We're in Liverpool during 1989, in the company of 14-going-on-15 year-old Greg. He lives on a sink estate (known locally as The Boot) and is in trouble at school, unhappy at home – his mum has walked out and Dad is left to brood – mad about football and ignorant about the mechanics of sex as evinced by those alien creatures – girls, gay men and paedophiles. He has one real friend, asthmatic Tom.

Luke Barnes's monologue gets inside the skin of Greg, as he rages against the world around him without the vocabulary to express all the nuances of that anger, so that expletives stand in for everything, the important and the trivial alike. James Cooney gives a very good performance, immensely physical as the narrative builds up to the Hillsborough Stadium disaster. The relentless beat of music with as small a dynamic scale as the restricted idiom in which Greg communicates underlines the action.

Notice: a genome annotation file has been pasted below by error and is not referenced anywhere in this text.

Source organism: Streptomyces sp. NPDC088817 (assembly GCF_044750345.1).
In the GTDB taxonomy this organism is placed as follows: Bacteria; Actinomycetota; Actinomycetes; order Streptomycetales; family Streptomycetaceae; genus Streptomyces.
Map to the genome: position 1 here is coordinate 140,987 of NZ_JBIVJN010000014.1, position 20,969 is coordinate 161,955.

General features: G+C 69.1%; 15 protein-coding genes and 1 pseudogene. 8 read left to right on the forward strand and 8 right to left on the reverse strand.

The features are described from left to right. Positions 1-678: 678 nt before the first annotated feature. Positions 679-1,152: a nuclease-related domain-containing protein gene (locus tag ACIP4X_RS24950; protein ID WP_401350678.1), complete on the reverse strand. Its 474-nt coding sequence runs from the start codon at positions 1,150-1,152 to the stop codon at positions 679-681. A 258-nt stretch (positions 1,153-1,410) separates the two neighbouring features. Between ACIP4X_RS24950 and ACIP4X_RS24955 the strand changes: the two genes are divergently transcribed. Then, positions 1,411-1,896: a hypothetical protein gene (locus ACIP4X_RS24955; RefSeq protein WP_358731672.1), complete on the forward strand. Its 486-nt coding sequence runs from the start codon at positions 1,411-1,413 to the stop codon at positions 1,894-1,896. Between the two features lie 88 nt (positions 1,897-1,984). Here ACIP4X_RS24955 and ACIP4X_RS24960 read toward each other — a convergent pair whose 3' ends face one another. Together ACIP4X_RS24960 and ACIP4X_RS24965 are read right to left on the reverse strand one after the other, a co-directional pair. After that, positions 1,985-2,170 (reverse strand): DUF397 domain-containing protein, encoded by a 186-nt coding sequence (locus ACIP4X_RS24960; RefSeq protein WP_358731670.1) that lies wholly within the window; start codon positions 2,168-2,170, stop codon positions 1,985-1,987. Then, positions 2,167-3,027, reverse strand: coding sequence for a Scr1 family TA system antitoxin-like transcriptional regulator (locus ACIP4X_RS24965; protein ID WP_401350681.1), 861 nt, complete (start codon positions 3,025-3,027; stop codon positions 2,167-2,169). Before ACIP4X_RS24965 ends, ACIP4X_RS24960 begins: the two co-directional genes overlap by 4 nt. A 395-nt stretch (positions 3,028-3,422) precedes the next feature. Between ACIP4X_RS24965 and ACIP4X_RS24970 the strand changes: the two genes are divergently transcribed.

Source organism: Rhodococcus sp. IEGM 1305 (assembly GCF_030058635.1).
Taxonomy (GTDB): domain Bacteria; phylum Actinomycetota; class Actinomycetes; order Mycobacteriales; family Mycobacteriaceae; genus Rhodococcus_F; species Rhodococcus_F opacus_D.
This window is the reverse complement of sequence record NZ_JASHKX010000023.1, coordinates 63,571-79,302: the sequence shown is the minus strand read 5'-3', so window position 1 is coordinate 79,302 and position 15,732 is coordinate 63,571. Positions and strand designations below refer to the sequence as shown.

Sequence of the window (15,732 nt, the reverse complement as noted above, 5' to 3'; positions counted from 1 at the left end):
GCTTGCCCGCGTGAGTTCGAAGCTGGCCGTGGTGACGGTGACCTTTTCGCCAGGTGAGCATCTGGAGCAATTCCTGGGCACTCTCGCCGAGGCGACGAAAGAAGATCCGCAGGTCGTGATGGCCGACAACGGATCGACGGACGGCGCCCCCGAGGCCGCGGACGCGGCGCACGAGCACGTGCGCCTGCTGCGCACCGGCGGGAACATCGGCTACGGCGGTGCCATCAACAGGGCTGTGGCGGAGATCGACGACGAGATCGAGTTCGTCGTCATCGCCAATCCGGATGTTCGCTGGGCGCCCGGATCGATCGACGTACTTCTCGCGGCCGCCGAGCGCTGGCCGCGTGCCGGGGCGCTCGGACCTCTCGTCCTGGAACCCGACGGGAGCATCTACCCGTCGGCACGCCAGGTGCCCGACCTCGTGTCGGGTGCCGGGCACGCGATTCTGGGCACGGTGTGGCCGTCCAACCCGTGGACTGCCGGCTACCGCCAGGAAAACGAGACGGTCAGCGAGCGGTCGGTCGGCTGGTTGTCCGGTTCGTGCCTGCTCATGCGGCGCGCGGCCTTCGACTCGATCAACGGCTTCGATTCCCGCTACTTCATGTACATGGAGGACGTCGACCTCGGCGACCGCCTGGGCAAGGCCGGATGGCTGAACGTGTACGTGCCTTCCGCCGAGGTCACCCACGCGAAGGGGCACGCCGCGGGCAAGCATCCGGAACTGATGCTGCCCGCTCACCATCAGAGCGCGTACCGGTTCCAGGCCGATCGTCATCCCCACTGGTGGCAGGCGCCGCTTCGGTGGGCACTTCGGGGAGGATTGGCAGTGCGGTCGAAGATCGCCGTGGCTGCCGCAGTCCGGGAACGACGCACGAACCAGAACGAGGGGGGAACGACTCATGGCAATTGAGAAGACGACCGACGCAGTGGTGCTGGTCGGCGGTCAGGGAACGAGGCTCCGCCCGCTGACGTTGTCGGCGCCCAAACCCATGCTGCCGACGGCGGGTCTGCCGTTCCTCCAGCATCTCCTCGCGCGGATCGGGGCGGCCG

It's physical theatre in one sense as Steven Atkinson has directed Cooney and Georgina Lamb has choreographed it. The stage is bare, excepting heaps of old clothes which serve as rudimentary goalposts on a chalked-out pitch. This symbolic waste-ground stands for all that's wrong with Greg's existence; even the thieving and cheating which gain him a coveted ticket to the fatal match is ludicrously flawed.

I suspect that audience members who know about football and who can fathom the intricacies of the Liverpool accent and dialect will get most from this intensely concentrated play. It will be seen at this year's HighTide Festival in May as the culmination of a short spring tour.